In the early days after the Great East Japan Earthquake, vehicles were desperately needed to transport supplies and personnel. The roads in the stricken areas had all but disappeared under a mountain of debris. Daimler AG, the German automotive manufacturer, loaned trucks and other vehicles free of charge to the affected areas. The Nippon Foundation was asked to oversee the operation.
Helpful Gifts from Germany
When reconstruction activities got underway, offers of assistance poured in from companies both inside and outside Japan. The Nippon Foundation helped connect these firms with nonprofit and volunteer organizations active in the region by organizing three-way talks and deciding where the available supplies could most effectively be used.
Daimler AG made an initial donation of two million euros on March 18, 2011, a week after the Great East Japan Earthquake. On April 12 it announced it would make a gratuitous loan of 50 heavy trucks and other functional vehicles. The Nippon Foundation was asked to coordinate the two efforts. An official at the Daimler AG Representative Office Tokyo cited the Nippon Foundation’s contributions from the earliest stages after the Great Hanshin Earthquake [in January 1995], its breadth of experience, and strong links with NPOs as the reasons behind the decision. “We knew the foundation would be a good partner and make cogent recommendations on the type of assistance needed in the stricken communities.”
Removing the unimaginably massive quantity of rubble and reconstructing fishing ports were the top priorities, but the vehicles needed to remove and dispose of the waste and transport personnel were in short supply. Aiming to get the vehicles quickly and efficiently to Japan, Daimler AG hired the services of Antonov, the world’s largest cargo aircraft, made in Russia. Soon thereafter, 20 Mercedes-Benz vehicles arrived at Narita International Airport, including eight Zetro trucks, which had never been used in Japan before. Preparations then got underway to create a larger 50-vehicle fleet by procuring additional trucks and cars from Mitsubishi Fuso Truck and Bus Corporation, a Daimler Group company.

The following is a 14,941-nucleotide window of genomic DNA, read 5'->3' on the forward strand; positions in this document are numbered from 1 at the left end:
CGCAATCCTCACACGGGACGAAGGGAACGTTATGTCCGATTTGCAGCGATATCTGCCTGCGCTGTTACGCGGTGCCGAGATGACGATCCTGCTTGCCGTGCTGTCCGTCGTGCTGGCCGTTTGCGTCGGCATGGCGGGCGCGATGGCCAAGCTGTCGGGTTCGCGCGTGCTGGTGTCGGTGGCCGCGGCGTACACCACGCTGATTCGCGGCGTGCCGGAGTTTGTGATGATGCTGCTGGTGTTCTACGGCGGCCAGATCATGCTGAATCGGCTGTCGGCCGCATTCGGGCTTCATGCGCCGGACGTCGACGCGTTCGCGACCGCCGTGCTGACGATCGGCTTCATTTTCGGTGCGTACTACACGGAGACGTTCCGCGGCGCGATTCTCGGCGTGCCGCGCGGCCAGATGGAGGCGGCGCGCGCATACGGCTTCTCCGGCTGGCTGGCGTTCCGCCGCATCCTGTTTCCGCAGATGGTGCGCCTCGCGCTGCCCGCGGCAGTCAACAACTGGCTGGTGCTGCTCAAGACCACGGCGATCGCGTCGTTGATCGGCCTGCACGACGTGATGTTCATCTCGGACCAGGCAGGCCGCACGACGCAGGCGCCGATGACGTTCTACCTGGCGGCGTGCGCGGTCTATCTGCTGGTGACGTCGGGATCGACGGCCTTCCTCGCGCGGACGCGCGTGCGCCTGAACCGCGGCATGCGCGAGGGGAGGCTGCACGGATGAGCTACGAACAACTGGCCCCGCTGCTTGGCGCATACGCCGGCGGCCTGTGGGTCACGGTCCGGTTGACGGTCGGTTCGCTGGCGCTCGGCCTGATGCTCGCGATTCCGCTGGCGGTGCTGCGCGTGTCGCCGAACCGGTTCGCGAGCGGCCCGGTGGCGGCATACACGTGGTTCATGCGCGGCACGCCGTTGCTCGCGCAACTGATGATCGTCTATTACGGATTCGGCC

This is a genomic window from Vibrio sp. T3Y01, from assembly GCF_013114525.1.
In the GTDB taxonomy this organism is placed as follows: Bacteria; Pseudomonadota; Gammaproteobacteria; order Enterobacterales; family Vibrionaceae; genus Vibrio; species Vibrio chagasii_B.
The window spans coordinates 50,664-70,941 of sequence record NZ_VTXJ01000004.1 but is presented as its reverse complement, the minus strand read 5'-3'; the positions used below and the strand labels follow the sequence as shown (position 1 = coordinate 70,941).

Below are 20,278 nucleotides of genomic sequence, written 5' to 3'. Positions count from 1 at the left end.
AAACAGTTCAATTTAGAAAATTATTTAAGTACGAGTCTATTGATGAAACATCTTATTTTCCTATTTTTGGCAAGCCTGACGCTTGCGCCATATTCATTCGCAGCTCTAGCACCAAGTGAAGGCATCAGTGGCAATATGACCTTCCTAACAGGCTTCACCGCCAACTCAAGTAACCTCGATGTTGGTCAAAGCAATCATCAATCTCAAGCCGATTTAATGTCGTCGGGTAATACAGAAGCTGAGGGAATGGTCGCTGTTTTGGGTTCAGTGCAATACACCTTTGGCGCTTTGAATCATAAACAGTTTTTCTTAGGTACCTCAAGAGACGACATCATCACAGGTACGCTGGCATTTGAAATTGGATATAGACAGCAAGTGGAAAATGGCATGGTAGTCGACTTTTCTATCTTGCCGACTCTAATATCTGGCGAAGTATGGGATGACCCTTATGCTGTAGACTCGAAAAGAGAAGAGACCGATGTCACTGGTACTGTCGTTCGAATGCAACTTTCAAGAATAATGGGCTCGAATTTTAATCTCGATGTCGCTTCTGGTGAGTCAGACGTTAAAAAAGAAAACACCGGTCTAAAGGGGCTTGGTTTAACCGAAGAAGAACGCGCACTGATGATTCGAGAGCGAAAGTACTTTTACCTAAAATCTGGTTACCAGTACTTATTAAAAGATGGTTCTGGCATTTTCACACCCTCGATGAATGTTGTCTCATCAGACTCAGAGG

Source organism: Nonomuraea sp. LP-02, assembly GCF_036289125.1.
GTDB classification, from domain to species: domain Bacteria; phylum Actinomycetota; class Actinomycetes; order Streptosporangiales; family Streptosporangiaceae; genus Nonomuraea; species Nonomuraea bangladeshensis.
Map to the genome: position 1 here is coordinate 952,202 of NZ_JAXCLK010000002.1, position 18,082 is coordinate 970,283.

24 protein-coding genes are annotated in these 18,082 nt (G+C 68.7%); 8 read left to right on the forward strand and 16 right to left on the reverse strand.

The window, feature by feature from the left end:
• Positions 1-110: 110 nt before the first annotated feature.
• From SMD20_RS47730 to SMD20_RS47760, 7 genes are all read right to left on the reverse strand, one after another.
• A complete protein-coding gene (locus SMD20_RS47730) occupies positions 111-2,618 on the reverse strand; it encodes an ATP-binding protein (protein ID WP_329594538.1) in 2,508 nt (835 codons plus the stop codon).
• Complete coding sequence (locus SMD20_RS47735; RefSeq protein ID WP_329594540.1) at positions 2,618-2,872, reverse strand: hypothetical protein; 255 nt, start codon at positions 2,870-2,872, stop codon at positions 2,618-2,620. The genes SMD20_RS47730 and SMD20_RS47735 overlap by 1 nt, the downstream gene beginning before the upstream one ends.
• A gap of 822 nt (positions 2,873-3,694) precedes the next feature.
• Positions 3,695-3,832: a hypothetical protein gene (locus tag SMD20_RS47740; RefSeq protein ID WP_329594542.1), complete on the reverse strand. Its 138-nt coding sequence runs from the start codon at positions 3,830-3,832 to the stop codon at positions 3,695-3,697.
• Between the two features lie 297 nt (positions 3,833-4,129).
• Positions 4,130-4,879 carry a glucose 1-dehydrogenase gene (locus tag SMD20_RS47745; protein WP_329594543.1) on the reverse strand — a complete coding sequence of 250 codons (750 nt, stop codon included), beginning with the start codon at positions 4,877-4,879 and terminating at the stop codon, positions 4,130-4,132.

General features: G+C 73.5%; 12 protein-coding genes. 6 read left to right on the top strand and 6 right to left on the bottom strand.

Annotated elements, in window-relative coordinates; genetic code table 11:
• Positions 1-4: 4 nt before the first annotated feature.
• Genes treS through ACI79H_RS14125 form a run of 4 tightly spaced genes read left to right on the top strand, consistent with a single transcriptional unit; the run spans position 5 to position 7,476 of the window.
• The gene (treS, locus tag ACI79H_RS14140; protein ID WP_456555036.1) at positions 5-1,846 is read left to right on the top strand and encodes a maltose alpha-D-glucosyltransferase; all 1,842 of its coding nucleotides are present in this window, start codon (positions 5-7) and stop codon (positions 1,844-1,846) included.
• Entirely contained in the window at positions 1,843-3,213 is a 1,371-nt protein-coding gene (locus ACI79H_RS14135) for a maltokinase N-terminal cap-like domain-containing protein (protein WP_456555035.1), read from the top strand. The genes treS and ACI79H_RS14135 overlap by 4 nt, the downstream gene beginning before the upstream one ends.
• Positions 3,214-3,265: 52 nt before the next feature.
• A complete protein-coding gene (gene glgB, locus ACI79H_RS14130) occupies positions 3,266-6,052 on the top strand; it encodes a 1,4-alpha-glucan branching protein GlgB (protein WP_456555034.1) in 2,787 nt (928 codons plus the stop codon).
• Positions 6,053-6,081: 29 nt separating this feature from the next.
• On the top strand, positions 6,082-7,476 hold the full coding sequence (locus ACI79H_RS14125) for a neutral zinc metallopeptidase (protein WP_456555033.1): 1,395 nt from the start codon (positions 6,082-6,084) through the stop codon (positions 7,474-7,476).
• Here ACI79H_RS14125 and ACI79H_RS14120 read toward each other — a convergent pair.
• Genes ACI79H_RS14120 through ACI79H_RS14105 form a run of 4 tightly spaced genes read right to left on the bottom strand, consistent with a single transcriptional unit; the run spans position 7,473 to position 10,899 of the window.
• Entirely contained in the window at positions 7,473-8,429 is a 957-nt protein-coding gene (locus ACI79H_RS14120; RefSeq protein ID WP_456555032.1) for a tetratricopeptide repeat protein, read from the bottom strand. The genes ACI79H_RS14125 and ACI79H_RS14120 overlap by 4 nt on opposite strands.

Government Cooperation by Flexible Stance
Even after the German vehicles arrived in Japan, a number of hurdles had to be surmounted before they could rush to the rescue. Among the 20 imported vehicles, many did not meet Japanese standards. The multipurpose Unimog, which is reputed to be able to traverse the world’s worst roads, and Zetro trucks, which can travel through water 1.2 meters deep, would clearly be able to make a huge contribution to the cleanup efforts, but approval to use them first had to be secured.
Officials from Mercedes-Benz Japan Co., Ltd. and Mitsubishi Fuso Truck and Bus Corporation tenaciously negotiated with the two relevant government ministries—the Ministry of Economy, Trade, and Industry, and the Ministry of Land, Infrastructure, Transport, and Tourism (MLIT). The negotiations continued through the period of national holidays in the first week of May. Ultimately, the Japanese government gave the go-ahead to import the vehicles, on condition that they be used to assist the stricken areas only for the limited period of two years.